Francis Woo's aha moment came when she became antsy after spending more than 10 consecutive days in Hong Kong. She had gotten so used to her routine of constant travel and being jet lagged, that being in one place for 10 days just seemed abnormal. Happy with what she had accomplished in her 30 years in the legal sector and having done every conceivable role in her 25 year career leading up to being Group Chairman at the offshore law firm of Appleby, the goal-oriented Frances was itching for the next thing to grow. Plus, with her eldest son heading off to college in the coming months, she wanted to dedicated more time to family and explore her creative side. In March at the young age of 50 plus, Frances decided to retired from her professional career as a lawyer and leap into the daunting unknown.
Recently she saw down with Director of BVI House Asia Elise Donovan and gave her insights from 25 years in the offshore financial service industry.
Elise Donovan: I was really inspired by your farewell presentation at the reception, and appreciate you taking the time to talk to us today. Can you give us some background on how you started in the industry?
Frances Woo: Thank you very much for having me here, Elise, and allowing me to share that with you. It has been very gratifying and rewarding to be part of the offshore financial industry. When I first started on this journey, even as early as an undergraduate at university, I never thought I would go into law. I did my undergraduate in toxicology and pharmacology. Most of my family had a background in the medical sciences. My father was a surgeon and many of my role models tended to be in the sciences. There were not too many people in political science or in law or the humanities and so that wasn’t something I thought I would get into.
It really all happened when I was in university and I got my first job at a law firm as a receptionist over the summer. From that time I gained a lot of insight into law, and one of the partners there took me under his wings and then suggested that I apply to law school, which I did. I recall that when I was admitted to law school in Canada, which, like the US, is a graduate degree program, my father said to me, “Lawyers are a dime a dozen.” He wasn’t very happy. He considered it a second rate profession.
But I persevered, and being from a science background, I really thought I would go into environmental law or maybe intellectual property or patent. As it turned out, there was a recession in Canada, and after I did my articling, the positions that were available were in corporate law and finance, and so that’s where I went.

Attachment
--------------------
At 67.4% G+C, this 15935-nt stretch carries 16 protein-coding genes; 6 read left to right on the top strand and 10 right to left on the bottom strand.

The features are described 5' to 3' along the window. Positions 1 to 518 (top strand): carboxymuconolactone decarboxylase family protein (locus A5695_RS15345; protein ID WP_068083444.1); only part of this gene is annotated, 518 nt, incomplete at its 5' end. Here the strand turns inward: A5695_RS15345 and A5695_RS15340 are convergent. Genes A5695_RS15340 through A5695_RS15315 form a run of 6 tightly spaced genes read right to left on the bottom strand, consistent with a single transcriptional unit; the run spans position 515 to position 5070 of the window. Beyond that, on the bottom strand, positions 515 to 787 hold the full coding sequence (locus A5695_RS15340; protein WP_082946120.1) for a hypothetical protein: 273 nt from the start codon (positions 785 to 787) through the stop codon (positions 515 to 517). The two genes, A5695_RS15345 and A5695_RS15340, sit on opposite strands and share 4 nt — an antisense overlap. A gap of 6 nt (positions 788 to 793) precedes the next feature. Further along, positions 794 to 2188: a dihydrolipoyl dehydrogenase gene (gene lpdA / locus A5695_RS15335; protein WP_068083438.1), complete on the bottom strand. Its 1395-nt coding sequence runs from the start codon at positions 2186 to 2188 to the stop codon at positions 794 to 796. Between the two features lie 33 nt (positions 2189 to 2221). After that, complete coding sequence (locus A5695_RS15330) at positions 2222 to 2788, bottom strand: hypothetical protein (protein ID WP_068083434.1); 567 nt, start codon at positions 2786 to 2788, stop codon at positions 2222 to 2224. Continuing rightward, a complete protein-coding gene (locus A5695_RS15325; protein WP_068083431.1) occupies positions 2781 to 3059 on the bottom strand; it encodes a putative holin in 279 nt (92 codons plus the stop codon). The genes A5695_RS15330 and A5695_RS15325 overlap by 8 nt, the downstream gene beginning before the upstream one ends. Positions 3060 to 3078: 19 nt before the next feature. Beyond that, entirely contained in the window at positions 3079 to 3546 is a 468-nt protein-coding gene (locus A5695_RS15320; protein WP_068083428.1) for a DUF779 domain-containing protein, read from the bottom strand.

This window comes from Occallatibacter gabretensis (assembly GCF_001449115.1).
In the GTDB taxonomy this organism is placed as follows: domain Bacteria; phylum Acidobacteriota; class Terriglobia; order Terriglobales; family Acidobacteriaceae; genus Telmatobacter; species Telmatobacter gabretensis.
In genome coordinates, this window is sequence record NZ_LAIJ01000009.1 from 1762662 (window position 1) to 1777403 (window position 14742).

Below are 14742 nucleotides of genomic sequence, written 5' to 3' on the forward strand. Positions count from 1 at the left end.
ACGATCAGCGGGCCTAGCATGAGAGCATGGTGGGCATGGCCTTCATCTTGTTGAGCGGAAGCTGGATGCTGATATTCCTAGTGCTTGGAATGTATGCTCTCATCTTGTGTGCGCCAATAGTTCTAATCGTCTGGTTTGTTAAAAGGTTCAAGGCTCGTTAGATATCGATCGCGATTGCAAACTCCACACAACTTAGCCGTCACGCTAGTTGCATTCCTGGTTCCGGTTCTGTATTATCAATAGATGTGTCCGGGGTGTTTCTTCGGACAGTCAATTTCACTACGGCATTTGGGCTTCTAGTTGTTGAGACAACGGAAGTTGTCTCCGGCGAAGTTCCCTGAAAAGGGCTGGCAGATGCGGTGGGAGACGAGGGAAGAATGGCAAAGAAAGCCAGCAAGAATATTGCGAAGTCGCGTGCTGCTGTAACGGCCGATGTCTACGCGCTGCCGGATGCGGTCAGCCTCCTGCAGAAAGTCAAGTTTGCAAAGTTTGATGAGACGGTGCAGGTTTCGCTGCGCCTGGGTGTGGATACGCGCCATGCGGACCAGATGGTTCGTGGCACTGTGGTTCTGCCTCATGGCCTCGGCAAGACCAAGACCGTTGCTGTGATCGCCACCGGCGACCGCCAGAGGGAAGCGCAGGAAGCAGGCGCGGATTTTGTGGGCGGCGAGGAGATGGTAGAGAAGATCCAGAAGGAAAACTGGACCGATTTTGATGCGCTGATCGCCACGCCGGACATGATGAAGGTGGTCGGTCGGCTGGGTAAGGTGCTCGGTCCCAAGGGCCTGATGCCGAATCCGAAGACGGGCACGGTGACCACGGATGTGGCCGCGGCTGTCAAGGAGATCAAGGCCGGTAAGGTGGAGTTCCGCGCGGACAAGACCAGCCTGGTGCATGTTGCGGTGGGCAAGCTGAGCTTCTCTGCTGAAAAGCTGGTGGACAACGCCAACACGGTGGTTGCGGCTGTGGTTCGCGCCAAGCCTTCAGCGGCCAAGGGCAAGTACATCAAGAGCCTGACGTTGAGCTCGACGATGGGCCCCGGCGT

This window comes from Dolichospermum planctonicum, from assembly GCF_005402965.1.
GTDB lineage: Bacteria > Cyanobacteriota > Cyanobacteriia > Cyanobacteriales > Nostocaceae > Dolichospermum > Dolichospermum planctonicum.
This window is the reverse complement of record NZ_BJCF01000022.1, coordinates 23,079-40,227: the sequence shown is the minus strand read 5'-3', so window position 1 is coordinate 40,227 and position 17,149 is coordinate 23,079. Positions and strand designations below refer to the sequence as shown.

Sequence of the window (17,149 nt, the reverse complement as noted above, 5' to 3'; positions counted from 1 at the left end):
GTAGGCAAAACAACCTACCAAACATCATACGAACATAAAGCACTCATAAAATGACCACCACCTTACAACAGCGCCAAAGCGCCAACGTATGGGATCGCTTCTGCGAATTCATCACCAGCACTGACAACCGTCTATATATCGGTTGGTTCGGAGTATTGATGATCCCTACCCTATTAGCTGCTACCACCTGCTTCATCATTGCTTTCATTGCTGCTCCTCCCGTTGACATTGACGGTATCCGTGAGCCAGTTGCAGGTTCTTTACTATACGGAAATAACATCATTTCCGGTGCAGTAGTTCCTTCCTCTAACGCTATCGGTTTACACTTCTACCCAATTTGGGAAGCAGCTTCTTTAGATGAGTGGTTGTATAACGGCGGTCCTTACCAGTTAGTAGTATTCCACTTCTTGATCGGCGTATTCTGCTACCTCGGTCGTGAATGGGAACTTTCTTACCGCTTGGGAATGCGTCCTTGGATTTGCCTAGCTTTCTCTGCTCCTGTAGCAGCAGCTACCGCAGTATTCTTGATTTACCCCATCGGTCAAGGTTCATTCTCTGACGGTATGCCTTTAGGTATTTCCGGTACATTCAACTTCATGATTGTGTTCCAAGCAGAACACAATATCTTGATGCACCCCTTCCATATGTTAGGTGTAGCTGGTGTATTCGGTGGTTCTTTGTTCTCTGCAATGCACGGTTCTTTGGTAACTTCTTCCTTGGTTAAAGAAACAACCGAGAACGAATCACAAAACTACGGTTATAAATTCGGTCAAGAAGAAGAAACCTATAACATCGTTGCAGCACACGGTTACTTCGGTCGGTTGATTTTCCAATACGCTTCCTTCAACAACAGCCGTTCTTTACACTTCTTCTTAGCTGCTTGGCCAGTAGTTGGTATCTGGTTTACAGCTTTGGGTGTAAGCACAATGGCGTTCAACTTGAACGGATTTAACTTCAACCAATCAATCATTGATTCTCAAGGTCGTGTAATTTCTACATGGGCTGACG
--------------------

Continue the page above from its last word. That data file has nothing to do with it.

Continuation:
How I got into the financial industry, and offshore, a lot of it was serendipity. None of it was planned. Very much is made of the saying, “If you’re given lemons, make lemonade.” It really was that, going with the flow, and adapt and change. I practiced a number of years in Canada, on Bay Street in a very large national firm. But then I felt I wanted to get more international exposure. I wanted to spend a year or two abroad before I got too old, and a number of my law school classmates said, okay, let’s write the Qualified Lawyers Transfer Test to qualify for England and Wales. At that time I had a choice whether to sit the exam in London, New York, Toronto or Hong Kong. I said, let’s go to Hong Kong and make a trip out of it. That’s what we did, and so I came here and sat the QLTT, having no intention to search for a job outside Toronto.
Then I went back to Toronto, and at that time Appleby was looking to recruit. I was thinking, unbeknownst to them, that perhaps I would follow the job to Hong Kong and then see what else was available. I did not want to practice Hong Kong law prior to the handover because I did not know what would happen, and I did not want to practice English law because I didn’t have ties to the UK, either. So I thought the best thing for me was to practice something a little more international.
ED: So, you moved from Toronto to Hong Kong with Appleby. What was the environment at that time?
FW: The environment was extremely narrow. Very, very small. I would say that, when I first arrived, there were only two offshore firms, Appleby and Conyers, and even so, Conyers had two or three lawyers and Appleby had one or two lawyers. From the onshore legal industry, practicing offshore was not at all well respected. It was almost as if you couldn’t cut it in mainstream law, therefore you went into offshore. Everybody was very perplexed, and puzzled, why you would choose that route. It seemed to be more of a dead end. It wouldn’t get you anywhere. The feeling was, once you went offshore, you could never get back onshore.
So it was very, very different from what it is now. People felt it wasn’t really a specialist area in and of itself. Also when I arrived in Hong Kong, in the early 90s, Hong Kong itself was very colonial, British companies and institutions dominated. Equally, it was a time when a lot of the international companies were rotating a lot of their executives on secondment every two years, every three years. It was also a time when a lot of the Hong Kong practitioners, the Hong Kong financial industry was still developing. Most of the business in the early Nineties was conducted in English – British English. There was a smattering of American English and North American English. Towards 1996 everyone was preparing for the handover and a lot of the meetings began to change, from focusing on English to focusing on Cantonese, because at that point a lot of the local Cantonese who had been working at British law firms and British institutions, as well as international companies, were becoming more senior and they began conducting meetings in Cantonese.
ED: So the handover from British to Chinese rule in Hong Kong in 1997 , would you say, was a major impetus for change in the industry? For example, you said there was a stigma attached to working in offshore law, and it’s not there now. Did the change happen organically with the handover?
FW: Yes, it was partly with the handover, because the handover was the impetus for a lot of the development. But in Hong Kong the financial services industry was growing more rapidly, becoming more sophisticated, more complex. It was also at the time of the opening up of China, and Hong Kong acting as China’s window to the world.